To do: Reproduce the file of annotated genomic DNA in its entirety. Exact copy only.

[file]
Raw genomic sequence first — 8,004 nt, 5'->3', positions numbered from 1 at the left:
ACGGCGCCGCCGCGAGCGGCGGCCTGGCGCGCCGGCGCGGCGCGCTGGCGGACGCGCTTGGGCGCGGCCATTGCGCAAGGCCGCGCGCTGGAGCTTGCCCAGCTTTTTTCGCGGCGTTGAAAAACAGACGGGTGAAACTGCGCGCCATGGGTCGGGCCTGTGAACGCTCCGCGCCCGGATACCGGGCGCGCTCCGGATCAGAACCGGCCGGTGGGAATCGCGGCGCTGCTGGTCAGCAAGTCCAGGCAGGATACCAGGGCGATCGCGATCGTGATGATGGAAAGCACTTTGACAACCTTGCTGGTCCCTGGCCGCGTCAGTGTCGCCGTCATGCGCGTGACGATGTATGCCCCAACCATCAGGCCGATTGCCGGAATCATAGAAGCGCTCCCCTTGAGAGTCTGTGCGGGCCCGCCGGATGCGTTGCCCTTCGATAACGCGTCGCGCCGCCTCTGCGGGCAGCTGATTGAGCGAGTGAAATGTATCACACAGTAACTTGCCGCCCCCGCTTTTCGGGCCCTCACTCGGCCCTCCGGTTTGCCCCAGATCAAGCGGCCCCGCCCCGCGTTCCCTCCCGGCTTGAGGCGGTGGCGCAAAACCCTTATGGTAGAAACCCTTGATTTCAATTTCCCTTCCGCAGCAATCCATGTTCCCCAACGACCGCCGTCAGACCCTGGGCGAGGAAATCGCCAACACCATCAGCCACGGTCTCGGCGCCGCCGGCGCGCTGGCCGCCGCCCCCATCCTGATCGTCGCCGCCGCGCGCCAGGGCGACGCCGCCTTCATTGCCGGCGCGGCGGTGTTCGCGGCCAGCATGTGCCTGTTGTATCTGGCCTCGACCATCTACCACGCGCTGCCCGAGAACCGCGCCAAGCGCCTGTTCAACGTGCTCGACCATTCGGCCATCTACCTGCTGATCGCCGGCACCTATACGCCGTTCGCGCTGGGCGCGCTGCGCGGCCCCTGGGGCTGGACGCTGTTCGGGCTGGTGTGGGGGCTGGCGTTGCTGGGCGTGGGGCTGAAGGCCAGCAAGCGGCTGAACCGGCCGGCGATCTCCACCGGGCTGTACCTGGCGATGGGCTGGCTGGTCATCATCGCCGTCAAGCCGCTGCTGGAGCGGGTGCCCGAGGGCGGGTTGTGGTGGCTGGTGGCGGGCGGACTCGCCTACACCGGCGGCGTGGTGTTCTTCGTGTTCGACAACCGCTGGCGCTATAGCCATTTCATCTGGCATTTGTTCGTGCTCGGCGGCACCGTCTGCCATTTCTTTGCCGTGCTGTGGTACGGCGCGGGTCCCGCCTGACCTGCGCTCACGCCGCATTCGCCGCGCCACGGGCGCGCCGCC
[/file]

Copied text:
Raw genomic sequence first — 8,004 nt, 5'->3', positions numbered from 1 at the left:
ACGGCGCCGCCGCGAGCGGCGGCCTGGCGCGCCGGCGCGGCGCGCTGGCGGACGCGCTTGGGCGCGGCCATTGCGCAAGGCCGCGCGCTGGAGCTTGCCCAGCTTTTTTCGCGGCGTTGAAAAACAGACGGGTGAAACTGCGCGCCATGGGTCGGGCCTGTGAACGCTCCGCGCCCGGATACCGGGCGCGCTCCGGATCAGAACCGGCCGGTGGGAATCGCGGCGCTGCTGGTCAGCAAGTCCAGGCAGGATACCAGGGCGATCGCGATCGTGATGATGGAAAGCACTTTGACAACCTTGCTGGTCCCTGGCCGCGTCAGTGTCGCCGTCATGCGCGTGACGATGTATGCCCCAACCATCAGGCCGATTGCCGGAATCATAGAAGCGCTCCCCTTGAGAGTCTGTGCGGGCCCGCCGGATGCGTTGCCCTTCGATAACGCGTCGCGCCGCCTCTGCGGGCAGCTGATTGAGCGAGTGAAATGTATCACACAGTAACTTGCCGCCCCCGCTTTTCGGGCCCTCACTCGGCCCTCCGGTTTGCCCCAGATCAAGCGGCCCCGCCCCGCGTTCCCTCCCGGCTTGAGGCGGTGGCGCAAAACCCTTATGGTAGAAACCCTTGATTTCAATTTCCCTTCCGCAGCAATCCATGTTCCCCAACGACCGCCGTCAGACCCTGGGCGAGGAAATCGCCAACACCATCAGCCACGGTCTCGGCGCCGCCGGCGCGCTGGCCGCCGCCCCCATCCTGATCGTCGCCGCCGCGCGCCAGGGCGACGCCGCCTTCATTGCCGGCGCGGCGGTGTTCGCGGCCAGCATGTGCCTGTTGTATCTGGCCTCGACCATCTACCACGCGCTGCCCGAGAACCGCGCCAAGCGCCTGTTCAACGTGCTCGACCATTCGGCCATCTACCTGCTGATCGCCGGCACCTATACGCCGTTCGCGCTGGGCGCGCTGCGCGGCCCCTGGGGCTGGACGCTGTTCGGGCTGGTGTGGGGGCTGGCGTTGCTGGGCGTGGGGCTGAAGGCCAGCAAGCGGCTGAACCGGCCGGCGATCTCCACCGGGCTGTACCTGGCGATGGGCTGGCTGGTCATCATCGCCGTCAAGCCGCTGCTGGAGCGGGTGCCCGAGGGCGGGTTGTGGTGGCTGGTGGCGGGCGGACTCGCCTACACCGGCGGCGTGGTGTTCTTCGTGTTCGACAACCGCTGGCGCTATAGCCATTTCATCTGGCATTTGTTCGTGCTCGGCGGCACCGTCTGCCATTTCTTTGCCGTGCTGTGGTACGGCGCGGGTCCCGCCTGACCTGCGCTCACGCCGCATTCGCCGCGCCACGGGCGCGCCGCC